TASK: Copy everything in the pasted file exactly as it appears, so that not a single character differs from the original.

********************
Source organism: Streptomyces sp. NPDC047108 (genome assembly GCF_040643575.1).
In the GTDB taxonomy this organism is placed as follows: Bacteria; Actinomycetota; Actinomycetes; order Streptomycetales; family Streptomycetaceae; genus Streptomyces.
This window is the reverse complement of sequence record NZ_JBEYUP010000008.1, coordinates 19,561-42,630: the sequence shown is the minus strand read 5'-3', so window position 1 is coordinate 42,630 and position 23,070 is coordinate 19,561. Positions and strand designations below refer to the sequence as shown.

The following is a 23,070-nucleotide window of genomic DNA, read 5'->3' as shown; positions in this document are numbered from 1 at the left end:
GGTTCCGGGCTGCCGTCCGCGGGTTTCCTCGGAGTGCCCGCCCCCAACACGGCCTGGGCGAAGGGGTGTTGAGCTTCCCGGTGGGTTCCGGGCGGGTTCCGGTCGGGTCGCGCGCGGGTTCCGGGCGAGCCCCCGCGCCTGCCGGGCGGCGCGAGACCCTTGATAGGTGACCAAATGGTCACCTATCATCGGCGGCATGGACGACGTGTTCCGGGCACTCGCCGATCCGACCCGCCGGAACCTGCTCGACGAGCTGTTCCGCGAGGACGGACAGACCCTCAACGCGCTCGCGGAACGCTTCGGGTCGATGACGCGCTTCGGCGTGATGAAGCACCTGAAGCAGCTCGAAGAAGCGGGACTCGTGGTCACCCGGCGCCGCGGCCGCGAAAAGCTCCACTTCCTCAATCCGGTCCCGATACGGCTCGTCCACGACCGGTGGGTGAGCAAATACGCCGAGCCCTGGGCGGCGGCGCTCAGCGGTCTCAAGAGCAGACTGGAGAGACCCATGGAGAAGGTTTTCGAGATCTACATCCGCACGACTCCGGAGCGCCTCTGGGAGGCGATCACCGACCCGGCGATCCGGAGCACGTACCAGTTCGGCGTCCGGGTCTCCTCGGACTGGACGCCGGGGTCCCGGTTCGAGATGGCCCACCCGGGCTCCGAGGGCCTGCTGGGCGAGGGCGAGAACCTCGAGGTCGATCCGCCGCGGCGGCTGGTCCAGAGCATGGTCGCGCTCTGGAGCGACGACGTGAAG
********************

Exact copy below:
Source organism: Streptomyces sp. NPDC047108 (genome assembly GCF_040643575.1).
In the GTDB taxonomy this organism is placed as follows: Bacteria; Actinomycetota; Actinomycetes; order Streptomycetales; family Streptomycetaceae; genus Streptomyces.
This window is the reverse complement of sequence record NZ_JBEYUP010000008.1, coordinates 19,561-42,630: the sequence shown is the minus strand read 5'-3', so window position 1 is coordinate 42,630 and position 23,070 is coordinate 19,561. Positions and strand designations below refer to the sequence as shown.

The following is a 23,070-nucleotide window of genomic DNA, read 5'->3' as shown; positions in this document are numbered from 1 at the left end:
GGTTCCGGGCTGCCGTCCGCGGGTTTCCTCGGAGTGCCCGCCCCCAACACGGCCTGGGCGAAGGGGTGTTGAGCTTCCCGGTGGGTTCCGGGCGGGTTCCGGTCGGGTCGCGCGCGGGTTCCGGGCGAGCCCCCGCGCCTGCCGGGCGGCGCGAGACCCTTGATAGGTGACCAAATGGTCACCTATCATCGGCGGCATGGACGACGTGTTCCGGGCACTCGCCGATCCGACCCGCCGGAACCTGCTCGACGAGCTGTTCCGCGAGGACGGACAGACCCTCAACGCGCTCGCGGAACGCTTCGGGTCGATGACGCGCTTCGGCGTGATGAAGCACCTGAAGCAGCTCGAAGAAGCGGGACTCGTGGTCACCCGGCGCCGCGGCCGCGAAAAGCTCCACTTCCTCAATCCGGTCCCGATACGGCTCGTCCACGACCGGTGGGTGAGCAAATACGCCGAGCCCTGGGCGGCGGCGCTCAGCGGTCTCAAGAGCAGACTGGAGAGACCCATGGAGAAGGTTTTCGAGATCTACATCCGCACGACTCCGGAGCGCCTCTGGGAGGCGATCACCGACCCGGCGATCCGGAGCACGTACCAGTTCGGCGTCCGGGTCTCCTCGGACTGGACGCCGGGGTCCCGGTTCGAGATGGCCCACCCGGGCTCCGAGGGCCTGCTGGGCGAGGGCGAGAACCTCGAGGTCGATCCGCCGCGGCGGCTGGTCCAGAGCATGGTCGCGCTCTGGAGCGACGACGTGAAG